Interesting original research by Maria Droganova on the historical differences in pay in the US Federal Government (civilian) workforce and how it is impacted by the gender of leadership.

I found the significant impact of supervisor gender to be most interesting. From a manager/leader side it is a strong indicator that unconscious bias is real, and we must actively manage against it in how we manage. From the worker side, it might indicate that you should target having a same-gender manager to maximize rewards.

I find that in offices where all supervisors are men, male wages are on average 10.6% higher than female wages. In contrast, in offices where all supervisors are women, the wage gap in favor of men disappears and becomes 3.2% in favor of women due to a 7.1% increase in female wages and a 6.7% decline in male wages. Also, the gender of an executive (a higher level supervisor) has a lesser impact on wages than the gender of regular supervisors. However, the gender of an executive has a greater impact on wages of supervisors than on wages of non-supervisors, which is consistent with the theory of mentorship.

On a personal note, I’ve not found this to be my experience. Having had significant time under both male and female direct managers. My experience is just anecdotal and anecdotal doesn’t mean much, always look to the research.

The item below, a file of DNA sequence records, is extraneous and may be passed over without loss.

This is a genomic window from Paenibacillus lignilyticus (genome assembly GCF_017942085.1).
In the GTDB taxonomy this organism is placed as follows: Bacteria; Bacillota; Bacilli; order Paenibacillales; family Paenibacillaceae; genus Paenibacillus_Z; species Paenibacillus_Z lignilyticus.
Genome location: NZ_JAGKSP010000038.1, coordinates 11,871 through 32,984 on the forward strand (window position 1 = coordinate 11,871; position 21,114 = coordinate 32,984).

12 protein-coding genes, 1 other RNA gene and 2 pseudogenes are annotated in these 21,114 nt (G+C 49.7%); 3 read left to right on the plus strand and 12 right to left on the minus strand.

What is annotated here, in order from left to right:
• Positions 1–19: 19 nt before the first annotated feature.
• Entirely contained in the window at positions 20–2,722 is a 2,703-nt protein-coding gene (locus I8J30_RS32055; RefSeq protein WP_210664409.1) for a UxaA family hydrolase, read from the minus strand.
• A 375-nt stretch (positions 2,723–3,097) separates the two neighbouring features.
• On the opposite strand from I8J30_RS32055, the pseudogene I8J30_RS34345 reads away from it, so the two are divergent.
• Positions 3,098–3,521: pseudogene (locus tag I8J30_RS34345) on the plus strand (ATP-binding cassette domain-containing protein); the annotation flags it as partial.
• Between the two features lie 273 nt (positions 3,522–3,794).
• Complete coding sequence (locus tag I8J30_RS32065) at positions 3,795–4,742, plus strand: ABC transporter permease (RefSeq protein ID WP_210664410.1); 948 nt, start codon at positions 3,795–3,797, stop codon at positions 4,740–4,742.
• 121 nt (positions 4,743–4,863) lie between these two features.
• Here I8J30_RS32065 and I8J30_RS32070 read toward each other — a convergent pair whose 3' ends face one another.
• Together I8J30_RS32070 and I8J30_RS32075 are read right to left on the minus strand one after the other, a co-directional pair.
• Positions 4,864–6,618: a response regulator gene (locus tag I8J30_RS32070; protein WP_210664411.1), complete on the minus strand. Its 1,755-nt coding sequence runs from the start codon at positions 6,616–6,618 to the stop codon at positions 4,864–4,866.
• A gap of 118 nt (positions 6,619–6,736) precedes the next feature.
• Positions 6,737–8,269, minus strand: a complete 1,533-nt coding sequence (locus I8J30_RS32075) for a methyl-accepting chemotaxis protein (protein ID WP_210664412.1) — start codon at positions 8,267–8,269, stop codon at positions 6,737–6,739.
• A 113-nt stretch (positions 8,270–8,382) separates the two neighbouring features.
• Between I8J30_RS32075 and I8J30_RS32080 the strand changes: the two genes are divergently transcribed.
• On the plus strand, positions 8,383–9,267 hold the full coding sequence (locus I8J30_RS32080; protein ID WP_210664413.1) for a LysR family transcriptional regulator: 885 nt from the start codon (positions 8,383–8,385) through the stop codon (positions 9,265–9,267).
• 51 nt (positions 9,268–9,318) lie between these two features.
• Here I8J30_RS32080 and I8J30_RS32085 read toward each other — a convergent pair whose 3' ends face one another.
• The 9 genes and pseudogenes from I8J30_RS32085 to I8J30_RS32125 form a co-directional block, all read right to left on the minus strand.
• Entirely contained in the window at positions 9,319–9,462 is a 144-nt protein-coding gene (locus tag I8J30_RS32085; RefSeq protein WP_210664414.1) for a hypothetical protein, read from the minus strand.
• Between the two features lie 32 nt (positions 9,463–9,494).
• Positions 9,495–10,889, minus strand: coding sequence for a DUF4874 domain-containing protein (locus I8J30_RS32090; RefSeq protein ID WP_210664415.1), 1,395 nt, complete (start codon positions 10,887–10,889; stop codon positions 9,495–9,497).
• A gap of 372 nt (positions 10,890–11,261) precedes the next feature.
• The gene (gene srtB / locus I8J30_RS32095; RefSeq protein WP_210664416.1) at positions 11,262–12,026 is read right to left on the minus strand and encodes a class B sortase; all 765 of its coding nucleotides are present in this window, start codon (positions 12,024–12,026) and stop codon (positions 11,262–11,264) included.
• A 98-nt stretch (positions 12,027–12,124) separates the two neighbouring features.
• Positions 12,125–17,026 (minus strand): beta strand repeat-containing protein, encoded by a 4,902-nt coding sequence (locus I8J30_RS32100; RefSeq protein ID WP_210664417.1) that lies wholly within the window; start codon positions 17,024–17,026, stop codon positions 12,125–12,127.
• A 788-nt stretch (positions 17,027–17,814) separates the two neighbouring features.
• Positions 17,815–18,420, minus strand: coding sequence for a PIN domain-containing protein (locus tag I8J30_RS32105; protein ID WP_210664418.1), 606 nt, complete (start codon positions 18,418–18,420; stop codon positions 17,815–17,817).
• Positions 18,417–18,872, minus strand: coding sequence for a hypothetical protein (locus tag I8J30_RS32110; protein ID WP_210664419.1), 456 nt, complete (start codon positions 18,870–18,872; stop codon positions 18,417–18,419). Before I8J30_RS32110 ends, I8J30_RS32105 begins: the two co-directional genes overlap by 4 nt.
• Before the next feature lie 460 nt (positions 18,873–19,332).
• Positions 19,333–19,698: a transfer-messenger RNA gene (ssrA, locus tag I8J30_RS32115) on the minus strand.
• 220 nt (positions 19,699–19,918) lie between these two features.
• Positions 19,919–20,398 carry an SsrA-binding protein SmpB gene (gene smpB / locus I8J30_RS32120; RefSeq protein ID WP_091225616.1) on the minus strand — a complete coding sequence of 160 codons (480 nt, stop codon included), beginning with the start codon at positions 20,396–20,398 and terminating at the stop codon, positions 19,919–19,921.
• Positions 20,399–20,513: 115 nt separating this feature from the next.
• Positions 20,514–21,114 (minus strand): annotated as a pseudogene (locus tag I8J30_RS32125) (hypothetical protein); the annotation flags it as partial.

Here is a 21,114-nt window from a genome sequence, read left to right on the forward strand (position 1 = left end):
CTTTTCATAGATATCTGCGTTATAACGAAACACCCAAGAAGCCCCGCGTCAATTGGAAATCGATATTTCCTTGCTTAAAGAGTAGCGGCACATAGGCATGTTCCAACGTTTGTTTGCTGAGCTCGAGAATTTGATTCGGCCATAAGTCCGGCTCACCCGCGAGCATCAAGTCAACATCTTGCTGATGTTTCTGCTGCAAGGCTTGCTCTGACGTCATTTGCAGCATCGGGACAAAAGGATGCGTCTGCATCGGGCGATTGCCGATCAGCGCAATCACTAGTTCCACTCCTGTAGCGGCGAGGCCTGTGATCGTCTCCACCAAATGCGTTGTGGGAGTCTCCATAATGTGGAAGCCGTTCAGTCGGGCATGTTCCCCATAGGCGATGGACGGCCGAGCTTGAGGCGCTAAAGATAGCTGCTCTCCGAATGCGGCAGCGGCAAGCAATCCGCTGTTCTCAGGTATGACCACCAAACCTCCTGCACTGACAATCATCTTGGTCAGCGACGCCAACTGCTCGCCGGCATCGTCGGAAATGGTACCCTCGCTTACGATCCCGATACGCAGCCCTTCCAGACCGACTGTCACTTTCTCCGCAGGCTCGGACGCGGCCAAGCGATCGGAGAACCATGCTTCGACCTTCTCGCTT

This was another section I found interesting. It may have political ramifications in terms of the anger we see from certain demographics. If men are seeing more competition for promotion there may be a segment of us that are prone to backlash and anger over what everyone else would call progress:

I find that under female leadership, the female employees have higher propensity to be promoted, a higher starting position and a higher exiting position than under female leadership. For male employees, female leadership decreases their chances to be promoted and increases their chances to exit and have lower exiting positions.

Droganova, Maria, Women Working for Women: Career Advancement and the Gender Wage Gap in the U. S. Federal Government (November 30, 2017). Available at SSRN: